Bart Jansen, USA TODAY
WASHINGTON – Aircraft pilots are reporting a dramatic increase in drone sightings to the Federal Aviation Administration, with the number on pace to quadruple for the year, increasing concerns of a potentially dangerous collision.
On Sunday, four airline crews reported seeing drones while approaching Newark Liberty International Airport in New Jersey at 2,000 to 3,000 feet in the air. All landed safely without taking evasive action.
Capt. Chesley Sullenberger, a retired US Airways pilot who made an emergency landing on the Hudson River in New York after geese knocked out the engines of his Airbus A320 in January 2009, said drones with hard batteries and electronics worried him even more than lighter, softer birds.
“It could do great damage and could be catastrophic,” said Sullenberger, who is now a safety consultant and best selling author.
Pilots from a variety of aircraft reported 650 drone sightings this year through Aug. 9, compared with 238 sightings in all of 2014, the FAA announced Thursday.
“It’s a startling number,” said Steve Marks, a Miami aviation lawyer, who said airline pilots might not see all the drones flying around them while concentrating on landing at 150 to 200 mph. “It’s going to exacerbate an already dangerous situation.”
The Global Gateway Alliance, an advocacy group for New York-area airports, urged the FAA to better enforce no-fly zones and require that drones be equipped with programming that prevents them from entering restricted areas.
“When it comes to our airports, safety has to come first,” said Joe Sitt, the alliance’s founder and chairman. “It is past time for the FAA to step up and protect the nation’s most crowded airspace for the 117 million passengers who use it every year.”
Firefighters battling western wildfires have grounded aircraft several times for safety reasons after spotting drones nearby. During a June wildfire in the San Bernardino Mountains in California, firefighting aircraft spotted a drone 500 feet away from planes flying higher than 10,000 feet. A forest aviation officer at the scene said it wasn’t a “near miss with respect to an incident, but certainly an aircraft in our airspace that we were not prepared for.”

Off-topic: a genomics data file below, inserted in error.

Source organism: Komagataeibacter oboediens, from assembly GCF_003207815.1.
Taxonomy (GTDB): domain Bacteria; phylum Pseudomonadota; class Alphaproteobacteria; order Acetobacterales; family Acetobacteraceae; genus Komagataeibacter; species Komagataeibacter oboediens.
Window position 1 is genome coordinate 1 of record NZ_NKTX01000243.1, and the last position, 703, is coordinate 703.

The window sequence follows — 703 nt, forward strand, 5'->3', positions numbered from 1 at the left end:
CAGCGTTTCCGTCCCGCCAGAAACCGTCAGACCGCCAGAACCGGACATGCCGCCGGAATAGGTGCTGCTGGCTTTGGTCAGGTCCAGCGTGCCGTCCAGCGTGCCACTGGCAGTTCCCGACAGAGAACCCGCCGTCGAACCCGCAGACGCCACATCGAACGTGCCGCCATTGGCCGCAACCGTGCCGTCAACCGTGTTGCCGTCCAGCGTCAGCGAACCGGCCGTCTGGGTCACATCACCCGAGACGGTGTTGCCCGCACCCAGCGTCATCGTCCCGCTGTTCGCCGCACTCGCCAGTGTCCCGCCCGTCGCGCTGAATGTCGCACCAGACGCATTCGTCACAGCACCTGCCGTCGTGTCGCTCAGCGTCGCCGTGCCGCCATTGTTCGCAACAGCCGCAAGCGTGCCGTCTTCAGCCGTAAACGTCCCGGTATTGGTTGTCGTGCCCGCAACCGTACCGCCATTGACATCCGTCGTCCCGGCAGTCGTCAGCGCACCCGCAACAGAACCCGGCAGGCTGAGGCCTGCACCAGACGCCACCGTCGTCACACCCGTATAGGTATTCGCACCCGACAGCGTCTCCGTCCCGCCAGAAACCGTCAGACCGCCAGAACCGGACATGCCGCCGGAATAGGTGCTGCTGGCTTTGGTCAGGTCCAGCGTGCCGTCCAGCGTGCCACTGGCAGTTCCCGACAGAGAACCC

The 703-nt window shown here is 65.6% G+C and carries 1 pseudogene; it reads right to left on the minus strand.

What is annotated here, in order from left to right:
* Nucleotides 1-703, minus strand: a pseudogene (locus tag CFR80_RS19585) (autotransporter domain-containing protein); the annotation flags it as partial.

FAA is developing comprehensive rules for drones. For now, drone hobbyists must stay below 400 feet and commercial drone pilots must stay below 500 feet – and both must avoid flying within 5 miles of an airport unless they have the air-traffic control tower’s permission. Remote drone pilots must also keep their aircraft within sight and fly only during the day.
The FAA works with local law enforcement to investigate drone sightings. Despite the threat of civil and criminal penalties, enforcement can be difficult for authorities on the ground to mobilize fast enough to find the remote drone pilot.
The FAA is working with the commercial industry and hobbyists on an educational campaign called “Know Before You Fly,” to notify pilots where they can operate within the rules. Despite the effort, Sullenberger said a smaller number of drone pilots just don’t care.
“It enables a few people to do stupid, reckless things with them,” he said. “It’s of great concern.”
Dave Mathewson, executive director of the 176,000-member Academy of Model Aeronautics, said the FAA should enforce its rules better against reckless drones and finalize comprehensive regulations.
“We support the FAA taking a more aggressive approach to assessing civil penalties against operators violating those rules,” he said.
Some legislators say new laws and regulations are needed.
“The new data released by the FAA should sound the alarm” for greater regulations, Sen. Dianne Feinstein, D-Calif., said after drones delayed firefighting flights last month and after a medical helicopter nearly collided Wednesday with a drone above Fresno.